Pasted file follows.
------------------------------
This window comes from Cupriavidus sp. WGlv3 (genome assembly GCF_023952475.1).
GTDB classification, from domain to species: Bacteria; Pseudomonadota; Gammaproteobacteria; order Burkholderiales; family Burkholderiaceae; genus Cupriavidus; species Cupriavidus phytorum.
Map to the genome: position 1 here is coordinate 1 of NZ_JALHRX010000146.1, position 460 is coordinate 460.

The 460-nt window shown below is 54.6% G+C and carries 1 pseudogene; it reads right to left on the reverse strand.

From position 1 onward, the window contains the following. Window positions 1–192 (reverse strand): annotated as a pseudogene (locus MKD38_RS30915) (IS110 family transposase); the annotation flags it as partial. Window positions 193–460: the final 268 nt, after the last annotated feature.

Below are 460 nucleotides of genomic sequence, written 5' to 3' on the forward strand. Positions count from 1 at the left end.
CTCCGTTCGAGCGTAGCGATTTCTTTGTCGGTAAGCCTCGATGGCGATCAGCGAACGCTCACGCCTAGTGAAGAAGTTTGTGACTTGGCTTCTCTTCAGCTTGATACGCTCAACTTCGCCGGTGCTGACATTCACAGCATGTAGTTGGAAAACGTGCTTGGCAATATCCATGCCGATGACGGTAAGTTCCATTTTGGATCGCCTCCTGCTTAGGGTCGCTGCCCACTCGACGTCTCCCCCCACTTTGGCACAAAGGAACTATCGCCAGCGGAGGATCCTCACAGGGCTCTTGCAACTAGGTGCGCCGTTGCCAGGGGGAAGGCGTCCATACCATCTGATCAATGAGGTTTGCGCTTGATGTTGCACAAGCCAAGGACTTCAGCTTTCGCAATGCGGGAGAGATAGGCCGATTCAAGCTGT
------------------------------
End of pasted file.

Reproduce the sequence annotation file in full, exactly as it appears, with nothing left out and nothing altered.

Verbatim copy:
This window comes from Cupriavidus sp. WGlv3 (genome assembly GCF_023952475.1).
GTDB classification, from domain to species: Bacteria; Pseudomonadota; Gammaproteobacteria; order Burkholderiales; family Burkholderiaceae; genus Cupriavidus; species Cupriavidus phytorum.
Map to the genome: position 1 here is coordinate 1 of NZ_JALHRX010000146.1, position 460 is coordinate 460.

The 460-nt window shown below is 54.6% G+C and carries 1 pseudogene; it reads right to left on the reverse strand.

From position 1 onward, the window contains the following. Window positions 1–192 (reverse strand): annotated as a pseudogene (locus MKD38_RS30915) (IS110 family transposase); the annotation flags it as partial. Window positions 193–460: the final 268 nt, after the last annotated feature.

Below are 460 nucleotides of genomic sequence, written 5' to 3' on the forward strand. Positions count from 1 at the left end.
CTCCGTTCGAGCGTAGCGATTTCTTTGTCGGTAAGCCTCGATGGCGATCAGCGAACGCTCACGCCTAGTGAAGAAGTTTGTGACTTGGCTTCTCTTCAGCTTGATACGCTCAACTTCGCCGGTGCTGACATTCACAGCATGTAGTTGGAAAACGTGCTTGGCAATATCCATGCCGATGACGGTAAGTTCCATTTTGGATCGCCTCCTGCTTAGGGTCGCTGCCCACTCGACGTCTCCCCCCACTTTGGCACAAAGGAACTATCGCCAGCGGAGGATCCTCACAGGGCTCTTGCAACTAGGTGCGCCGTTGCCAGGGGGAAGGCGTCCATACCATCTGATCAATGAGGTTTGCGCTTGATGTTGCACAAGCCAAGGACTTCAGCTTTCGCAATGCGGGAGAGATAGGCCGATTCAAGCTGT